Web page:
I visited a Best Buy again today and spoke to a sales guy at great length. He told me the exact opposite as your guy. It's frustrating and funny at the same time when looking for what is regarded as the best picture to fit your needs. I have come to the conclusion that I would not be disappointed in either television but the pictures are different. As a result, I will be getting the 1080p.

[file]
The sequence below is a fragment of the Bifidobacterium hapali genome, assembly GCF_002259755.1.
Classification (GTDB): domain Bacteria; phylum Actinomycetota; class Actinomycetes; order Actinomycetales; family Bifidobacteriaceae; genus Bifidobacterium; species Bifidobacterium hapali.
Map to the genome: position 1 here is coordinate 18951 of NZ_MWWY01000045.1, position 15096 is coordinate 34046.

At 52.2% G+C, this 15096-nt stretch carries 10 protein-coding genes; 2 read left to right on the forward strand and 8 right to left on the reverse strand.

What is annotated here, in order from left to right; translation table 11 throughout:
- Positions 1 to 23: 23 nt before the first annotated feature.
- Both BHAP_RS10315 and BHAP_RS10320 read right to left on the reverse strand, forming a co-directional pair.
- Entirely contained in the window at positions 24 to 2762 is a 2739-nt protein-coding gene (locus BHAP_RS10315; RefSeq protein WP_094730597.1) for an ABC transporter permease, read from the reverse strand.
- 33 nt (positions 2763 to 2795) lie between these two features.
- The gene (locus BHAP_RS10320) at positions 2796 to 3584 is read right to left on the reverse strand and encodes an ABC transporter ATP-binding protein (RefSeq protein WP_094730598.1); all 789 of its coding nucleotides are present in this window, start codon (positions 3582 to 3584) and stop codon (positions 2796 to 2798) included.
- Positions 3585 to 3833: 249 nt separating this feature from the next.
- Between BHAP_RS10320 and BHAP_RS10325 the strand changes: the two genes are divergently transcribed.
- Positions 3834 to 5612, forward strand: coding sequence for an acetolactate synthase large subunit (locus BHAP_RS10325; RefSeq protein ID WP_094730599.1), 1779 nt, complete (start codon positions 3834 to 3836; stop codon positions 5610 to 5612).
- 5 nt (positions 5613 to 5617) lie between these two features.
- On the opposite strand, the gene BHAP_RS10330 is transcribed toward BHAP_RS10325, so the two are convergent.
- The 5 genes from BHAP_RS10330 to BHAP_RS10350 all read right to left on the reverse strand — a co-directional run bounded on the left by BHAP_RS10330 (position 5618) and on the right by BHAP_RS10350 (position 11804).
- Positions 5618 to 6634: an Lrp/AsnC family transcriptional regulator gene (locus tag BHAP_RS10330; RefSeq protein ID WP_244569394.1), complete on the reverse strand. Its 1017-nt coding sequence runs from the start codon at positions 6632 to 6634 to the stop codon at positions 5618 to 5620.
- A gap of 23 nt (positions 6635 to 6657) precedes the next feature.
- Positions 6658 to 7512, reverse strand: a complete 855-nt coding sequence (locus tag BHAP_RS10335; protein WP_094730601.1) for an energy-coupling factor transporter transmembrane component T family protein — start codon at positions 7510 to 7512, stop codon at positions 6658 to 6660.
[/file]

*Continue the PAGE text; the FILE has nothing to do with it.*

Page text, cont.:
Not to be confrontational or say "my guy knows more than your guy" at all, but the guy I spoke to seemed very knowledgeable. He went on and on...and on about how he has been in the A/V industry for 23 years, what he has personally owned, customer reviews, etc. He totally fit the profile too in that he seemed like he didn't really have much of a personality and he would be the quietest guy in a room full of people until something A/V comes which point he would not shut up. All the same, I did really appreciate his insights. He explained some things that seemed very remedial but made a lot of sense after hearing it. As many people know, one of the key factors that affect a picture is the blackness. What some people may not know is that this is affected by the blackness produced as well as the screen color. The first thing he did was to turn off 4 televisions that were all next to each other and showed me a quite noticeable difference in the blackness of the screen. He said some screens that seem more green when off will have the greatest issues with presenting truer looking colors. Had I seen one of these televisions off all by its self, it would have looked black. But, when all were lined up and off at the same time there is a big difference. He also said that the PS3 (which I will be using for Blu ray) will have a much improved and enhanced picture over a 720 when viewing movies. He said that the 720 picture will be good, but compared the difference between 720 and 1080p to that of the difference between 480 and 720. When the difference in resolution between a 720 and a 1080 it does make sense that there would be an improved picture wit hthe 1080. He actually set up a Blu ray disc player on severala televisions to demonstrate this, and he was right. I don't know as though the difference was quite as he described, but I did see an improved picture with the 1080p.